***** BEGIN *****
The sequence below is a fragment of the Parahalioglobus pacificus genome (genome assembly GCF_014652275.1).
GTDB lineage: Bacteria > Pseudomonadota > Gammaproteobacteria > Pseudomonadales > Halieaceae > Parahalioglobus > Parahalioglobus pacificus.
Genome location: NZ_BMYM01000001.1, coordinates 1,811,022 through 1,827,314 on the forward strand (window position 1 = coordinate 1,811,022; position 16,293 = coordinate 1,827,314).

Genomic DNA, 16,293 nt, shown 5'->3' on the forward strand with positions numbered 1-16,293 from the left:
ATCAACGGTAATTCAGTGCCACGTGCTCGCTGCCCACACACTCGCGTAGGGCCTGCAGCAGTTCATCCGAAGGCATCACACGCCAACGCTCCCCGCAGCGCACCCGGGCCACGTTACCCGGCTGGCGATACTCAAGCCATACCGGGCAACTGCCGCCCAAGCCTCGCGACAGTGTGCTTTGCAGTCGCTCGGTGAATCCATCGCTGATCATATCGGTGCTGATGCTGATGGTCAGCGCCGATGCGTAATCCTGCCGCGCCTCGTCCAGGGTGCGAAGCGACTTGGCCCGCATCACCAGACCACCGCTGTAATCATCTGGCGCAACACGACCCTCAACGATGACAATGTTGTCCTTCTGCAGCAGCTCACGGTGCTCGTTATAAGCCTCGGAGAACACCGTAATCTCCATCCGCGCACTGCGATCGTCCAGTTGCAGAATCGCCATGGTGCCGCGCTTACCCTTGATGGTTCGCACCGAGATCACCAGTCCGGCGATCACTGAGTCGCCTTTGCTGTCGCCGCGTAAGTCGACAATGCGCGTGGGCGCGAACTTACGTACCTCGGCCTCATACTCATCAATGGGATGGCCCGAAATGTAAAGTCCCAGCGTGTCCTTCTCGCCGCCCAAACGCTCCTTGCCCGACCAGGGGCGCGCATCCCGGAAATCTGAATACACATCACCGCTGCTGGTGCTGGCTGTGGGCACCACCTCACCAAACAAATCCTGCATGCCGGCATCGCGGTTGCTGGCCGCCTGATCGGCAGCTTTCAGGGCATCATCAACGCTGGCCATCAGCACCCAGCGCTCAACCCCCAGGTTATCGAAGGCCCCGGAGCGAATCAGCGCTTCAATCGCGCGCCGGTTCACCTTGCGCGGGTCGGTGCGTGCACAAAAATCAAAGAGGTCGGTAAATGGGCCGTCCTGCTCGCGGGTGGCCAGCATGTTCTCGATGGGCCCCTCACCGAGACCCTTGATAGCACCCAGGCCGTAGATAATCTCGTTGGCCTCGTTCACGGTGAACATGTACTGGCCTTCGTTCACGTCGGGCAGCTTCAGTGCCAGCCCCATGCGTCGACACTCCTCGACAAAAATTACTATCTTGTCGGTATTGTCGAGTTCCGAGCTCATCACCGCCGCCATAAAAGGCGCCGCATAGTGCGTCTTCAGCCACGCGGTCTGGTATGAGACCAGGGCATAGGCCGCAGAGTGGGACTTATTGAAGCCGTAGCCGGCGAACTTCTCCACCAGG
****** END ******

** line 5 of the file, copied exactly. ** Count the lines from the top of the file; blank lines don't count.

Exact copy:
ATCAACGGTAATTCAGTGCCACGTGCTCGCTGCCCACACACTCGCGTAGGGCCTGCAGCAGTTCATCCGAAGGCATCACACGCCAACGCTCCCCGCAGCGCACCCGGGCCACGTTACCCGGCTGGCGATACTCAAGCCATACCGGGCAACTGCCGCCCAAGCCTCGCGACAGTGTGCTTTGCAGTCGCTCGGTGAATCCATCGCTGATCATATCGGTGCTGATGCTGATGGTCAGCGCCGATGCGTAATCCTGCCGCGCCTCGTCCAGGGTGCGAAGCGACTTGGCCCGCATCACCAGACCACCGCTGTAATCATCTGGCGCAACACGACCCTCAACGATGACAATGTTGTCCTTCTGCAGCAGCTCACGGTGCTCGTTATAAGCCTCGGAGAACACCGTAATCTCCATCCGCGCACTGCGATCGTCCAGTTGCAGAATCGCCATGGTGCCGCGCTTACCCTTGATGGTTCGCACCGAGATCACCAGTCCGGCGATCACTGAGTCGCCTTTGCTGTCGCCGCGTAAGTCGACAATGCGCGTGGGCGCGAACTTACGTACCTCGGCCTCATACTCATCAATGGGATGGCCCGAAATGTAAAGTCCCAGCGTGTCCTTCTCGCCGCCCAAACGCTCCTTGCCCGACCAGGGGCGCGCATCCCGGAAATCTGAATACACATCACCGCTGCTGGTGCTGGCTGTGGGCACCACCTCACCAAACAAATCCTGCATGCCGGCATCGCGGTTGCTGGCCGCCTGATCGGCAGCTTTCAGGGCATCATCAACGCTGGCCATCAGCACCCAGCGCTCAACCCCCAGGTTATCGAAGGCCCCGGAGCGAATCAGCGCTTCAATCGCGCGCCGGTTCACCTTGCGCGGGTCGGTGCGTGCACAAAAATCAAAGAGGTCGGTAAATGGGCCGTCCTGCTCGCGGGTGGCCAGCATGTTCTCGATGGGCCCCTCACCGAGACCCTTGATAGCACCCAGGCCGTAGATAATCTCGTTGGCCTCGTTCACGGTGAACATGTACTGGCCTTCGTTCACGTCGGGCAGCTTCAGTGCCAGCCCCATGCGTCGACACTCCTCGACAAAAATTACTATCTTGTCGGTATTGTCGAGTTCCGAGCTCATCACCGCCGCCATAAAAGGCGCCGCATAGTGCGTCTTCAGCCACGCGGTCTGGTATGAGACCAGGGCATAGGCCGCAGAGTGGGACTTATTGAAGCCGTAGCCGGCGAACTTCTCCACCAGG